As a parent, you grow into diaper changing. You won’t get it perfect all at once — there’s a lot that can go wrong. You may be conceited (as I was) and think that everything will fall into place, and those other crazy parents that have explosions and crazy stuff happen are total idiots. So I thought I’d share a few of the things we’ve learned over the past couple of months so that you don’t experience the same craziness that we did.
1. First and foremost, you absolutely don’t need a cute changing pad cover. I have a cute changing pad cover. I don’t use it. Know why? If I used one of these, I’d probably be throwing it in the wash with every other change. There are surprise poops, pees, and squirts. There’s sticky diaper cream. And there are surprise projectile vomits. We simply keep our changing pads uncovered and lay prefold cloth diapers or old towels on them — those are a lot easier to have a lot of and wash. It is pretty silly to spend $15 on a changing pad cover when you’ll be changing it almost as frequently as you do diapers. Get these prefold diapers instead of a cover! (They suck as real diapers, but are great burp cloths and changing pad padding. They soak up poo and pee on the spot, so you don’t have it running all over the place.)
2. Don’t change an infant right after he wakes up. Give it 5 minutes or so — they’ll either pee or poo on you and the table if you change them right away after nap time or in the morning.
3. Just because you hear one poo, it doesn’t mean the kiddo is done. Again, give it 5 minutes or so after the first blast. There may be more! Let the diaper catch it instead of your hand.
4. Wipes are expensive, and you go through WAY more than you think you will. If you don’t get a giant pack at your baby shower, get a giant pack of store brand diapers (Safeway has the best in our opinion). Always get unscented or sensitive skin — the perfumes and chemicals can cause some kiddos to break out. Also, be aware! If you have the beginnings of a rash, the stuff in disposable wipes can make it worse or feed yeast and bacteria. In that case, use a baby washcloth and warm water. (This is what we’re using now anyway … cheaper and much more effective at clearing … debris.)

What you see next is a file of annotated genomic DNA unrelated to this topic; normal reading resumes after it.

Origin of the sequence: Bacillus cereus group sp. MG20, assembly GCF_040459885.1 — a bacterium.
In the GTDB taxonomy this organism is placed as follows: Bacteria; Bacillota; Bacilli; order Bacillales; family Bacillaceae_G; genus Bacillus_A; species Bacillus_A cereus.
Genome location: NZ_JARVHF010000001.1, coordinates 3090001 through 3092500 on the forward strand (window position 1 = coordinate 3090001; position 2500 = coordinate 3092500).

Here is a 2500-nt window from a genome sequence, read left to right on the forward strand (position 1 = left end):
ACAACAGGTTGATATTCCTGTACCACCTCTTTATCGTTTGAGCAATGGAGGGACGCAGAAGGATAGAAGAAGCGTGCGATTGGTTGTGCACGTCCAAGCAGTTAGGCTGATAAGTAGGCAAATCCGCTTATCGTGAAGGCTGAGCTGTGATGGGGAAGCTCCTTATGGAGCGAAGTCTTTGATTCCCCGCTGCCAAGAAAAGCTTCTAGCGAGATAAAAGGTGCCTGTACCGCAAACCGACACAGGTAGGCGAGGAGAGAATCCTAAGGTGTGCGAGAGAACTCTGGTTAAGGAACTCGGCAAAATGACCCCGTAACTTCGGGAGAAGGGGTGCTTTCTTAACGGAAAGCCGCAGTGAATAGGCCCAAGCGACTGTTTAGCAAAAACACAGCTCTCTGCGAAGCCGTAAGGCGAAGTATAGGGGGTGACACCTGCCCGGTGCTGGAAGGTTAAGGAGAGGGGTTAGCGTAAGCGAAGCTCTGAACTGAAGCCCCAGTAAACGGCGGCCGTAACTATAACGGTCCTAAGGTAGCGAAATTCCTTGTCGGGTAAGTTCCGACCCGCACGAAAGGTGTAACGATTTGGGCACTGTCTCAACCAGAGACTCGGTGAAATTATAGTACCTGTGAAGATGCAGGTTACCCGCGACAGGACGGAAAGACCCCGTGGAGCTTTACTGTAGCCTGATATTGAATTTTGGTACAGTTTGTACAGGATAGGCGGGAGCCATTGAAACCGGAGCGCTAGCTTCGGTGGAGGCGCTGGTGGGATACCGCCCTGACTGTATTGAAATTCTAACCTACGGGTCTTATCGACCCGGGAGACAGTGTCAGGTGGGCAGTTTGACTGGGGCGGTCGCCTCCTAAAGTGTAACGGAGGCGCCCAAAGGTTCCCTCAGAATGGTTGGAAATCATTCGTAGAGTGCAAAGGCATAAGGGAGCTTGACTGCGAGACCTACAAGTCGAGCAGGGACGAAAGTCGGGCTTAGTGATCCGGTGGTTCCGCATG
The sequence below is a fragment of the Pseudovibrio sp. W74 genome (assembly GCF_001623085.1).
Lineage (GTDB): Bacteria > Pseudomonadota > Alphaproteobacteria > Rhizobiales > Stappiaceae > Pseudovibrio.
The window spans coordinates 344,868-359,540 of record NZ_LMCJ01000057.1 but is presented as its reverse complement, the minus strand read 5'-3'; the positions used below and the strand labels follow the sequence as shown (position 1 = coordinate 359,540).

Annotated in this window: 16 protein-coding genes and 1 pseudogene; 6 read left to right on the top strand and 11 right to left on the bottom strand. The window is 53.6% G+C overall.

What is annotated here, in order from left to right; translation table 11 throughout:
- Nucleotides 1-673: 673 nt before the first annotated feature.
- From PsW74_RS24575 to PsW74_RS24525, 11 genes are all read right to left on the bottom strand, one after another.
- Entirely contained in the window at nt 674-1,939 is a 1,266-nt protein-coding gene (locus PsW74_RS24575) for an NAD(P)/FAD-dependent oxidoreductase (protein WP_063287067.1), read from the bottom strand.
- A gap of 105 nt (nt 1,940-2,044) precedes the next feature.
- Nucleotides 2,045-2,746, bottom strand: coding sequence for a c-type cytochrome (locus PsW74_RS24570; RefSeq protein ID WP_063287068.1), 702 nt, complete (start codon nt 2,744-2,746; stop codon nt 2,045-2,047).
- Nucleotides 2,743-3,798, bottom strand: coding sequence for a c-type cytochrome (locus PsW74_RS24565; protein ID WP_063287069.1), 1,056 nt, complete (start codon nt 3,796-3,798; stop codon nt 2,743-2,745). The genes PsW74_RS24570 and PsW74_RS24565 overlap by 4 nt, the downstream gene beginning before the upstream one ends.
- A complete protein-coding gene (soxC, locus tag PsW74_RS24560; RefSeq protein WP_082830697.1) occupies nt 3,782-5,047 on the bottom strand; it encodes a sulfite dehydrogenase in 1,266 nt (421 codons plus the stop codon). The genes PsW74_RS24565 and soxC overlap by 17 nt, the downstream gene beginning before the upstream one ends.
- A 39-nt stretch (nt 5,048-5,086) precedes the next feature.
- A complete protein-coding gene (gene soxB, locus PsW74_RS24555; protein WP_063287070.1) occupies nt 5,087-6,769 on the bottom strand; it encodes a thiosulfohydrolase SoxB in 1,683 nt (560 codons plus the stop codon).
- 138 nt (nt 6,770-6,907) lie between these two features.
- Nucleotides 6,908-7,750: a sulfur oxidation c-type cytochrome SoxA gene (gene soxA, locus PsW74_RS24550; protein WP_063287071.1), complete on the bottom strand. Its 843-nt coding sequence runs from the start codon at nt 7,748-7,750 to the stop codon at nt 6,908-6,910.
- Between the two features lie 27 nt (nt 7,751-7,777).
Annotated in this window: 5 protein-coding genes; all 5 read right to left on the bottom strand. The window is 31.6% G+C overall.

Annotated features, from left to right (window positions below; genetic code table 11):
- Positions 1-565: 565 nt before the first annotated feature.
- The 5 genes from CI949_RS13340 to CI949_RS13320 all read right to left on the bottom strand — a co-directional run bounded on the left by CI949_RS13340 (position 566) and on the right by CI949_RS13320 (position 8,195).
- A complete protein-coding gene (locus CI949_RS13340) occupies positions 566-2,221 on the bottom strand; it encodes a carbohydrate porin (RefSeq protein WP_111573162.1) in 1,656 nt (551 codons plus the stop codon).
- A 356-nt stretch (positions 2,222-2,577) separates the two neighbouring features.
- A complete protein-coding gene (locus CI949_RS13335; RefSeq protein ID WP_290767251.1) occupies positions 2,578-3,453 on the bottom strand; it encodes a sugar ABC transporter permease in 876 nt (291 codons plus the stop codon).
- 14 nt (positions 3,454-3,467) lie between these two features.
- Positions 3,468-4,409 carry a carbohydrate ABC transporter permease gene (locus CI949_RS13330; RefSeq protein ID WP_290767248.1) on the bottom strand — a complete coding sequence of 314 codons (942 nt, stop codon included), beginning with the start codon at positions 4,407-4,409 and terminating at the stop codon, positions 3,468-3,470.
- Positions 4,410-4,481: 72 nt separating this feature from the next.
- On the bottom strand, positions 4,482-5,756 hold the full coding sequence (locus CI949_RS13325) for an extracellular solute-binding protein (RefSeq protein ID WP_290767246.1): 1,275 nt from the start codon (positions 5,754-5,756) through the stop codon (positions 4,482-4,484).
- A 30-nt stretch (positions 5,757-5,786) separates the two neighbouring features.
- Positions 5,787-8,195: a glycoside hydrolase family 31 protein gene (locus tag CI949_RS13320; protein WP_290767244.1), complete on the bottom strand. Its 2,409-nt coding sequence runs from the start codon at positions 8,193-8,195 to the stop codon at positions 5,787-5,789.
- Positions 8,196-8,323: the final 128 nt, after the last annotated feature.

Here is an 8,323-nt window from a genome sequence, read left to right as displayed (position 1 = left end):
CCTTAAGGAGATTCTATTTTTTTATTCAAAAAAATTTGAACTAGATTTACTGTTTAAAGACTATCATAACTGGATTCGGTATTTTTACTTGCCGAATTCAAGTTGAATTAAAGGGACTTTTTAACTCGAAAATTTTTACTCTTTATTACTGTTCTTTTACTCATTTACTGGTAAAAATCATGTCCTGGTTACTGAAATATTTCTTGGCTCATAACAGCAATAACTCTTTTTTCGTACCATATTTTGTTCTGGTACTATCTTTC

5. You should change every two hours. This is a great rule of thumb. Sometimes we go one hour, or three hours. But two is a good rule of thumb. This is the same for cloth or disposable. Don’t wait til either kind is saturated! Even if there is a stay dry interior, moisture is sitting against the skin and should be removed often to prevent diaper rash. (You will eventually have to move to all night … but I still change Sam most of the time when he wakes up to eat.) It may be tempting to leave a little one in a diaper for long stretches of time, especially since disposables can get fat and hold a lot of pee. But this is just ASKING for diaper rash … and you gotta keep that butt fresh!
6. There are all kinds of diaper rash creams. But what do you really need?
- Something with zinc oxide in it (Desitin, Aveeno, Butt Paste or California Baby for a cloth diaper safe alternative). This is a barrier cream great for preventing moisture from getting at your little one’s skin — you want this during a diaper rash invasion.
- A natural moisturizer — plain coconut oil, CJ’s BUTTer or plain olive oil. Great for keeping your baby’s bum soft! I use something like this at every change — it keeps poos from sticking to the skin, and it lubricates the area so that wiping doesn’t cause as much irritation. (A&D ointment is great too, but not great for cloth diapers.)